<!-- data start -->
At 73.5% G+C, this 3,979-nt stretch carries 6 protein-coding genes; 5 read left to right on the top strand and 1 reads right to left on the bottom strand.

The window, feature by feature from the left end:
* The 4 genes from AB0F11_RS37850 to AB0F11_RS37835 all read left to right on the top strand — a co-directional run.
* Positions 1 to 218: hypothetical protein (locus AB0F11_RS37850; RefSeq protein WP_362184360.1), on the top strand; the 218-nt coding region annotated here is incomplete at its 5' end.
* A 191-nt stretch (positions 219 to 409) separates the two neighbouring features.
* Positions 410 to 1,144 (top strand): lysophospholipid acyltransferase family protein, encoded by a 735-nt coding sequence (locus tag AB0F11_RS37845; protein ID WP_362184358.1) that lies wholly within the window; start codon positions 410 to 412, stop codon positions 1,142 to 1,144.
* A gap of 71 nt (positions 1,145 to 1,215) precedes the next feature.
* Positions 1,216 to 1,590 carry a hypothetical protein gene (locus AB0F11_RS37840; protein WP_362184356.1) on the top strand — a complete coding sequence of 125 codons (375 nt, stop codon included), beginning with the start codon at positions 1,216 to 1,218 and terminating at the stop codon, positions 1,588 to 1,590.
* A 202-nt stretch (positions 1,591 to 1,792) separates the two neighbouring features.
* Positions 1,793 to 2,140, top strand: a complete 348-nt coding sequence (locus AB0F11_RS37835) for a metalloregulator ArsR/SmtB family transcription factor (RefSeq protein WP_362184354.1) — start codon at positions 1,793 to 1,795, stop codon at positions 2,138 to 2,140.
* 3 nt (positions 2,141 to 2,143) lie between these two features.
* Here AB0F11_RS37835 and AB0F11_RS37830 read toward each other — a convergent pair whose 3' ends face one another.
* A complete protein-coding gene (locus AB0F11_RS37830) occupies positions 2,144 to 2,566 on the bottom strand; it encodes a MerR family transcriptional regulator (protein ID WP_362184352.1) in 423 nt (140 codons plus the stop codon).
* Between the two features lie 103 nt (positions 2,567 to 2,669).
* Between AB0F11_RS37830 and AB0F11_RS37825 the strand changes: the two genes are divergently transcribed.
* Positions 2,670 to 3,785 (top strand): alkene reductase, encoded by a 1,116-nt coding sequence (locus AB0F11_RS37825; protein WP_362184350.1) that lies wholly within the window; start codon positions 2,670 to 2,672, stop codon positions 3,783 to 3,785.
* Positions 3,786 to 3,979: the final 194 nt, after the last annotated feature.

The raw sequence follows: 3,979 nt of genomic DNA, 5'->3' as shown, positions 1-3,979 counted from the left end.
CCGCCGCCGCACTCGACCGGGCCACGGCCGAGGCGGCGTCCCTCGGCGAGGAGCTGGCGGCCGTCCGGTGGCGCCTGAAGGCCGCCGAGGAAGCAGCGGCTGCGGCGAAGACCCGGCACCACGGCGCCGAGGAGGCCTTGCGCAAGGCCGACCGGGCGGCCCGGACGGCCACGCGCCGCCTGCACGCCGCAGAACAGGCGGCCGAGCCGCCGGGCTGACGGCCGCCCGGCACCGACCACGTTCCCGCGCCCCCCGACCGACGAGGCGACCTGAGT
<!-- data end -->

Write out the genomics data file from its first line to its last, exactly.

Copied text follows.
At 73.5% G+C, this 3,979-nt stretch carries 6 protein-coding genes; 5 read left to right on the top strand and 1 reads right to left on the bottom strand.

The window, feature by feature from the left end:
* The 4 genes from AB0F11_RS37850 to AB0F11_RS37835 all read left to right on the top strand — a co-directional run.
* Positions 1 to 218: hypothetical protein (locus AB0F11_RS37850; RefSeq protein WP_362184360.1), on the top strand; the 218-nt coding region annotated here is incomplete at its 5' end.
* A 191-nt stretch (positions 219 to 409) separates the two neighbouring features.
* Positions 410 to 1,144 (top strand): lysophospholipid acyltransferase family protein, encoded by a 735-nt coding sequence (locus tag AB0F11_RS37845; protein ID WP_362184358.1) that lies wholly within the window; start codon positions 410 to 412, stop codon positions 1,142 to 1,144.
* A gap of 71 nt (positions 1,145 to 1,215) precedes the next feature.
* Positions 1,216 to 1,590 carry a hypothetical protein gene (locus AB0F11_RS37840; protein WP_362184356.1) on the top strand — a complete coding sequence of 125 codons (375 nt, stop codon included), beginning with the start codon at positions 1,216 to 1,218 and terminating at the stop codon, positions 1,588 to 1,590.
* A 202-nt stretch (positions 1,591 to 1,792) separates the two neighbouring features.
* Positions 1,793 to 2,140, top strand: a complete 348-nt coding sequence (locus AB0F11_RS37835) for a metalloregulator ArsR/SmtB family transcription factor (RefSeq protein WP_362184354.1) — start codon at positions 1,793 to 1,795, stop codon at positions 2,138 to 2,140.
* 3 nt (positions 2,141 to 2,143) lie between these two features.
* Here AB0F11_RS37835 and AB0F11_RS37830 read toward each other — a convergent pair whose 3' ends face one another.
* A complete protein-coding gene (locus AB0F11_RS37830) occupies positions 2,144 to 2,566 on the bottom strand; it encodes a MerR family transcriptional regulator (protein ID WP_362184352.1) in 423 nt (140 codons plus the stop codon).
* Between the two features lie 103 nt (positions 2,567 to 2,669).
* Between AB0F11_RS37830 and AB0F11_RS37825 the strand changes: the two genes are divergently transcribed.
* Positions 2,670 to 3,785 (top strand): alkene reductase, encoded by a 1,116-nt coding sequence (locus AB0F11_RS37825; protein WP_362184350.1) that lies wholly within the window; start codon positions 2,670 to 2,672, stop codon positions 3,783 to 3,785.
* Positions 3,786 to 3,979: the final 194 nt, after the last annotated feature.

The raw sequence follows: 3,979 nt of genomic DNA, 5'->3' as shown, positions 1-3,979 counted from the left end.
CCGCCGCCGCACTCGACCGGGCCACGGCCGAGGCGGCGTCCCTCGGCGAGGAGCTGGCGGCCGTCCGGTGGCGCCTGAAGGCCGCCGAGGAAGCAGCGGCTGCGGCGAAGACCCGGCACCACGGCGCCGAGGAGGCCTTGCGCAAGGCCGACCGGGCGGCCCGGACGGCCACGCGCCGCCTGCACGCCGCAGAACAGGCGGCCGAGCCGCCGGGCTGACGGCCGCCCGGCACCGACCACGTTCCCGCGCCCCCCGACCGACGAGGCGACCTGAGT